Your brand and it’s story crave sharing from one customer to the next. That is the difference between a story and a legend. Think about the brands you admire most; isn’t it because of how those brands make you feel? Isn’t it the way you “flow” through their delightful customer experience?
Amazon.com is of those brands, even if they can’t seem to make a profit. Jeff Bezos is quoted, in the Everything Store: Jeff Bezos and the Age of Amazon as saying – “Amazon is not in the business of selling books, but in the business of helping customers buy books.”
How often have you heard people tell you about a “remarkable” experience they have had with Amazon? I like to tell a story about the time I ordered the wrong back-up hard drive. As soon as I noticed that my new MacBook Pro didn’t have a firewire connection I requested the label to return it then printed it out. Of course, the hard drive and the label sat in my office for a couple of weeks waiting for me to drop the package for return at the UPS store. The day I finally took it to the UPS store and they scanned the package into their system, Amazon immediately gave me full credit for the return on my credit card. They exceeded my expectations and made this experience remarkable. Experiences like this are par for the course for Amazon, but why?
A great brand like Amazon today is customer centric, data driven, but managed by narrative. The story matters. Telling your story is great but when you can consistently deliver great customer experiences that you can both manage & measure you win. When everyone in your organization from stockroom to boardroom is aligned with the story you tell, then you have managed to turn your story into a legend. That is the point when marketing promotions are no longer driving your growth but customer sharing drives your growth.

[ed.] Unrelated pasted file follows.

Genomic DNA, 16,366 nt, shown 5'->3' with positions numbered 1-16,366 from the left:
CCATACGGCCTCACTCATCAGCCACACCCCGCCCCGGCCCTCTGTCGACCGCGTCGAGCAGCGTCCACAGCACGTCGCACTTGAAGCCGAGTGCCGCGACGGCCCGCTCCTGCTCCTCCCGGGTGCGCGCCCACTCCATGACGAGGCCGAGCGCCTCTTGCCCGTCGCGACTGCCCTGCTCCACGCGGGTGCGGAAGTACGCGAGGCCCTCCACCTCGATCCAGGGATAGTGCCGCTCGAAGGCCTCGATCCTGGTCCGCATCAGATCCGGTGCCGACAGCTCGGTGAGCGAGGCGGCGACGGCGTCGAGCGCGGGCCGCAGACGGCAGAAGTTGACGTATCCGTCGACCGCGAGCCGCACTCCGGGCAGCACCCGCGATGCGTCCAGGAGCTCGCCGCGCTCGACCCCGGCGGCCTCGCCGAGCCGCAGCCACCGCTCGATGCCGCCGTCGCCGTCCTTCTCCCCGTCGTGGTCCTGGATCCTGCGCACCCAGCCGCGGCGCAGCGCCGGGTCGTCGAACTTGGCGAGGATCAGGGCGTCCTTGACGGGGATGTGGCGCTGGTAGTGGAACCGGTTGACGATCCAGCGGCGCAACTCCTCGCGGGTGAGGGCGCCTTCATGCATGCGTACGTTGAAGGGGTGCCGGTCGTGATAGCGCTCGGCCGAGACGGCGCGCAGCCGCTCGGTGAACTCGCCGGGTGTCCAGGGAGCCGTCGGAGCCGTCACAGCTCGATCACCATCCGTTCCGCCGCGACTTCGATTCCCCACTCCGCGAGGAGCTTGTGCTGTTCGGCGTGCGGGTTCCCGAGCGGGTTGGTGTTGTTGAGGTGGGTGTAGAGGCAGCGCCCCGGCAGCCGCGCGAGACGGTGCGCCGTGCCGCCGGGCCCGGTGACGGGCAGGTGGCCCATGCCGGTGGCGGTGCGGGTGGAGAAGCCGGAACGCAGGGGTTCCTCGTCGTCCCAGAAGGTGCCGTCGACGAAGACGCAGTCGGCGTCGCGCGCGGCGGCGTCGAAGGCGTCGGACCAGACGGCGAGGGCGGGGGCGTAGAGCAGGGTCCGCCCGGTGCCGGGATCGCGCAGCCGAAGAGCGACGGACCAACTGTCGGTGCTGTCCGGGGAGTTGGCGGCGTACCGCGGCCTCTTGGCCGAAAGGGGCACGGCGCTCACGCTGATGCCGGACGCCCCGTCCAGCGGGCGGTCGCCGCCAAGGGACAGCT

“The balance of power is shifting toward consumers and away from companies… The right way to respond to this if you are a company is to put the vast majority of your energy, attention, and dollars into building a great product or service and put a smaller amount into shouting about it, marketing it.” Jeff Bezos, CEO of Amazon.com
Amazon is well known for their use of data. Did you know that at every meeting there is an empty chair representing the customer and that no PowerPoints are allowed at meetings? Did you know that you cannot show up with PowerPoint slides to those meeting? Everyone must present a 5-6 page narrative about the topic you want the meeting to be about. Also if you want to release a new product a press release from the point of your customer has to be written before a single line of code is written.
Want to create a legend? You can start small but you need to develop into a company that is customer centric, data driven, but managed by narrative.
We want to help you and that is why we just published a ~46 page Kindle book titled “Buyer Legends: The Executive Storyteller’s Guide.” Your entire investment is $2.99 and it takes less than an hour to read. Once read you’ll be able to implement the Buyer Legends process for the first time in about 90 minutes. Please get your copy today and tell us how you plan to become a legend.
PS At the end of the book we provide you with one of the copis of the Buyer Legends we used to create our book. You can get your copy of that Buyer legend on the resources page on BuyerLegends.com. We will also be blogging over at BuyerLegends.com/Blog.